Orchestra Performs Across Europe in Biennial Summer Trip

Photo courtesy of Kim Hastings

Photo courtesy of Kim Hastings

Following the end of classes on June 2, most Choate students were hastily packing and departing campus. However, 49 members of the Symphony Orchestra prepared to catch a flight to Germany, where their two-week international tour would soon begin. Every other year, the Choate Symphony Orchestra travels out of the country to share its music, performing in a variety of venues while exploring the local culture. The group returned on June 14 from its final destination of Vienna, Austria.

Organized by Encore Tours, in collaboration with Choate’s Global Programs, the trip focuses on total immersion in the local atmosphere. The orchestra, joined by guest musicians as well as families, alumni, and chaperones, started each day with a packed itinerary of sightseeing and museum visits; several days ended with concerts of classic German and Austrian repertoire. Mr. Phil Ventre, Orchestral and Jazz Ensemble Director, said, “Every year since I began doing this, in 1975, my intention was to broaden the cultural, historical, global, and, of course, musical perspective of the musicians. That’s why I’ve taken them all over the world.”

In this year’s tour, the group first traveled to the German state of Bavaria for a few days of exploration in Munich and two lively concerts. One performance took place at a traditional festival hall venue in Bad Bayersoien filled with a spirited audience; the second location was a school in Murnau am Staffelsee for a joint concert with the local student jazz ensemble. “The musical culture is very different in the U.S. versus in Austria, so coming here to perform helps us understand how the audiences and instrumentalists in different parts of the world will perceive and understand the piece,” commented Caroline Soper ’17. The members of the orchestra found themselves capable of transcending language barriers with their music, and those connections helped make the international tour a transformative experience.

Lasting bonds formed within the orchestra itself throughout the trip. Hannah Price ’18 said, “During the school year, there’s not a lot of opportunity to get to know each other in orchestra since it’s time to work. The tour gives us a chance to learn more about the people in our group, and that experience helps us to play better together in rehearsals and concerts.”

The strengthening of relationships on tour is especially valued by the seniors in orchestra who already graduated and technically accompany the group as alumni. “We’ve been playing pieces together term after term. But now, just living together and visiting sites in a different country as well as playing the music that we love has deepened our bond even more. I couldn’t have imagined a more perfect way to end,” said Gabe Valle ’16, whose experience as a student in the Arts Concentration program concluded with the completion of the tour.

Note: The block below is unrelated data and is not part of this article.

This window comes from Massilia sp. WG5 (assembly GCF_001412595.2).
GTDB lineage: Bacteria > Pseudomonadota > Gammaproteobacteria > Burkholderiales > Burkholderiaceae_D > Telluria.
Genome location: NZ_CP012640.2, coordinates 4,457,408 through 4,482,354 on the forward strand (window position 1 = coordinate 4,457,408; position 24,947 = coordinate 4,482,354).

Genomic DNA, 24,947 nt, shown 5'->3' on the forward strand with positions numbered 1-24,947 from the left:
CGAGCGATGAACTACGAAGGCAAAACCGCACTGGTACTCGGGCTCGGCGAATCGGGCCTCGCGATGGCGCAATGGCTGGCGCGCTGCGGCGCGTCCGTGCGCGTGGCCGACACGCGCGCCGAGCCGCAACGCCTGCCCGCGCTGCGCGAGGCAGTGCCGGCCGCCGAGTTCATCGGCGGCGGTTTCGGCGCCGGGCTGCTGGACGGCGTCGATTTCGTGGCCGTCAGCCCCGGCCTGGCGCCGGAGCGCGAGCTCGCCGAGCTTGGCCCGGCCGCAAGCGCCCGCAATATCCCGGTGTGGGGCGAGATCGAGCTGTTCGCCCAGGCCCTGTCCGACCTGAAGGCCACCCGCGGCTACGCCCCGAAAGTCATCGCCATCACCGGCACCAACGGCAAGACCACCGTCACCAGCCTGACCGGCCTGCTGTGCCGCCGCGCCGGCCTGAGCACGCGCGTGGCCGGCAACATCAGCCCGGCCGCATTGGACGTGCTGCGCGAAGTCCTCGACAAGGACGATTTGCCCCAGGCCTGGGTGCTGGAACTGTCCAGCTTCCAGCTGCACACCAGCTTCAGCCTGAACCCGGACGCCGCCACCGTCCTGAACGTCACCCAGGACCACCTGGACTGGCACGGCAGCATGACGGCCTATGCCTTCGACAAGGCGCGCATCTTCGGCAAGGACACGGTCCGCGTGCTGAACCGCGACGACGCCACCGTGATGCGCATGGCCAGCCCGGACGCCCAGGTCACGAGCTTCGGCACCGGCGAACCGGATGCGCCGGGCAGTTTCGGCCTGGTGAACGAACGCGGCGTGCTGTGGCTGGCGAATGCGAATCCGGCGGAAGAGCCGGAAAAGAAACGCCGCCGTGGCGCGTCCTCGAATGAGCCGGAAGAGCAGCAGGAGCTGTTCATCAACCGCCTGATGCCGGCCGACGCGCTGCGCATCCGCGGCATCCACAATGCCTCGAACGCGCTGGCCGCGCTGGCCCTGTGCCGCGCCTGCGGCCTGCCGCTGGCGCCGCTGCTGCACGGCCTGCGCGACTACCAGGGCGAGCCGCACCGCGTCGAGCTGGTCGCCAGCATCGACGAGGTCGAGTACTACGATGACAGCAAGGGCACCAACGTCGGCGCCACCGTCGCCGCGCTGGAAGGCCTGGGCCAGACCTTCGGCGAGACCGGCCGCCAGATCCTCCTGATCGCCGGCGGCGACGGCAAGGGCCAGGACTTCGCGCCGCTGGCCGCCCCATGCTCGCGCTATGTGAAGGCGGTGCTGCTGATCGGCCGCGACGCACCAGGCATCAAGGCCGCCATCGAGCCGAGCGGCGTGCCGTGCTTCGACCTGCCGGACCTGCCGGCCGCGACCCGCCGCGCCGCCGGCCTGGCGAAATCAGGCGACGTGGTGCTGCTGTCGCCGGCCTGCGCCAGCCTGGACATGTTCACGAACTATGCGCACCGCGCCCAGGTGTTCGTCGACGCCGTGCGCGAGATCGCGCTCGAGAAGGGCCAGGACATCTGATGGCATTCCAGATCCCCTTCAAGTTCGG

Photo courtesy of Nina Hastings.

Many aspects of the trip brought the orchestra closer together; the inclusion of master classes in the itinerary perfected the group’s performances and revitalized their cohesiveness. In Austria, the group traveled throughout Salzburg, stopping in Mirabellplatz for a concert and master class at the St. Andrä Church with Mr. Janos Czifra, Director of Music at the Salzburg Cathedral. Later that week, the orchestra worked with Mr. Christoph Koncz of the Vienna Philharmonic Orchestra, in the Haydnsaal of the Esterházy Palace. “In the first master class, Mr. Czifra did more stylistic things with dynamics, and in the second, Mr. Koncz worked on arranging the orchestra and getting us to listen to each other. Both were mostly focused on working in a unified way,” explained Sophie Latham ’16.

The master classes gave Choate students an opportunity to learn from highly-experienced musicians from another country, benefiting from the energy and knowledge different conductors bring to each piece. “It’s very eye-opening and informative to be able to be directed by somebody who really understands how the music is supposed to be played, heard, and understood,” said Soper.

This tour is a distinctive feature of Choate’s music program. “Not a lot of high school students are able to indulge in the same kind of extensive and exclusive musical experiences – like playing unabridged orchestra pieces or going on a trip to Europe – as the Choate Symphony Orchestra does,” commented Alyssa Shin ’18. “I am forever grateful for what Mr. Ventre and the orchestra has and will teach me.”

If the trip deeply affects the Choate students who participate, it also leaves a lasting impression on the countries visited. Encore tour guide Ms. Anita Mandl commented, “I think that these musicians were fantastic. It was exciting to see them all going around in their shorts and t-shirts, and then suddenly they’re professional musicians on stage playing wonderful music.”

Mr. Ventre said, “I want the musicians to be respected for what they have done and how hard they have worked to become scholars and musicians. It’s such an important experience for all the musicians to bond, because the orchestra is a family.”

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